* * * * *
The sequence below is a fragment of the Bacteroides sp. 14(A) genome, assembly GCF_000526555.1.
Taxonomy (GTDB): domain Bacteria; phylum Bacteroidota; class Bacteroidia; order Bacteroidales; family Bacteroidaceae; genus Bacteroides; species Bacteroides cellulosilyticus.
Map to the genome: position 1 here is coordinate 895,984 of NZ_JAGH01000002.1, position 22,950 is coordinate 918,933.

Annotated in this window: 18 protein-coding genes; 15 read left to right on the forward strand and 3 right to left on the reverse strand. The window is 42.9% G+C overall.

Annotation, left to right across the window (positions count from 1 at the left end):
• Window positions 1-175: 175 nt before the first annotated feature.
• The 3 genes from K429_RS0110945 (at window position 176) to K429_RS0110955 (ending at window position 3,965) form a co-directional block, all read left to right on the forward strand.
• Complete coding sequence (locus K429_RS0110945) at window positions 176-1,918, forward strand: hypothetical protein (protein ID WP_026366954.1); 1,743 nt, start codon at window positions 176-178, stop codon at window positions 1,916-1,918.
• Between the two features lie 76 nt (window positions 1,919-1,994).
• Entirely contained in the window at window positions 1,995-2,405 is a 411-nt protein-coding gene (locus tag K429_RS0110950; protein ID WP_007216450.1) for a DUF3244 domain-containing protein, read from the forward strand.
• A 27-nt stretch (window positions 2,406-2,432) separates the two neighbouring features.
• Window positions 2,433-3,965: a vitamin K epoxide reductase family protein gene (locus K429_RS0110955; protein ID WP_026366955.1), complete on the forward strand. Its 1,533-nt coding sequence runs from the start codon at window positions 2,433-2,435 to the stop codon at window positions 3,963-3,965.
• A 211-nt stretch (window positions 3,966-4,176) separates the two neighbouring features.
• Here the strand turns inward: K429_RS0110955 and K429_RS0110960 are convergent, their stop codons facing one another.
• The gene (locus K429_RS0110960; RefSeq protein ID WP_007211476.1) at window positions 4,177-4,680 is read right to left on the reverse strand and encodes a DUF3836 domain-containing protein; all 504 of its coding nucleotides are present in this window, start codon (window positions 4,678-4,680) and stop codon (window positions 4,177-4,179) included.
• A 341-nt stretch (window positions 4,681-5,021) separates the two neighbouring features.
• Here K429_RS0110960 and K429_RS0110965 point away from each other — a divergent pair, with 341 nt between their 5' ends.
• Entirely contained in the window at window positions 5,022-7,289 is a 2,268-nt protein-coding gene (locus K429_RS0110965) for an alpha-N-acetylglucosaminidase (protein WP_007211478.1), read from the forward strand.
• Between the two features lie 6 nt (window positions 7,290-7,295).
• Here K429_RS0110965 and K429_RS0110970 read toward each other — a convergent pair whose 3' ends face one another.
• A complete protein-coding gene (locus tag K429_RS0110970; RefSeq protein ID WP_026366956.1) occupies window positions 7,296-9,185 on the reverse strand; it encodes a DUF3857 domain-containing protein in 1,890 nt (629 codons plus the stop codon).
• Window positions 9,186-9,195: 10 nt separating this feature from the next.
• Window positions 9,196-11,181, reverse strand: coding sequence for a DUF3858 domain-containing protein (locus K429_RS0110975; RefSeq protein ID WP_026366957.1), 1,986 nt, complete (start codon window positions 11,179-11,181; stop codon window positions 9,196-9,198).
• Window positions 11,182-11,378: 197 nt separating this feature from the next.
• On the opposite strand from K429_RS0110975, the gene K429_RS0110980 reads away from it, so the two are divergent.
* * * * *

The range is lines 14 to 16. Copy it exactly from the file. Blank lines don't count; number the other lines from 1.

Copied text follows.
• Here the strand turns inward: K429_RS0110955 and K429_RS0110960 are convergent, their stop codons facing one another.
• The gene (locus K429_RS0110960; RefSeq protein ID WP_007211476.1) at window positions 4,177-4,680 is read right to left on the reverse strand and encodes a DUF3836 domain-containing protein; all 504 of its coding nucleotides are present in this window, start codon (window positions 4,678-4,680) and stop codon (window positions 4,177-4,179) included.
• A 341-nt stretch (window positions 4,681-5,021) separates the two neighbouring features.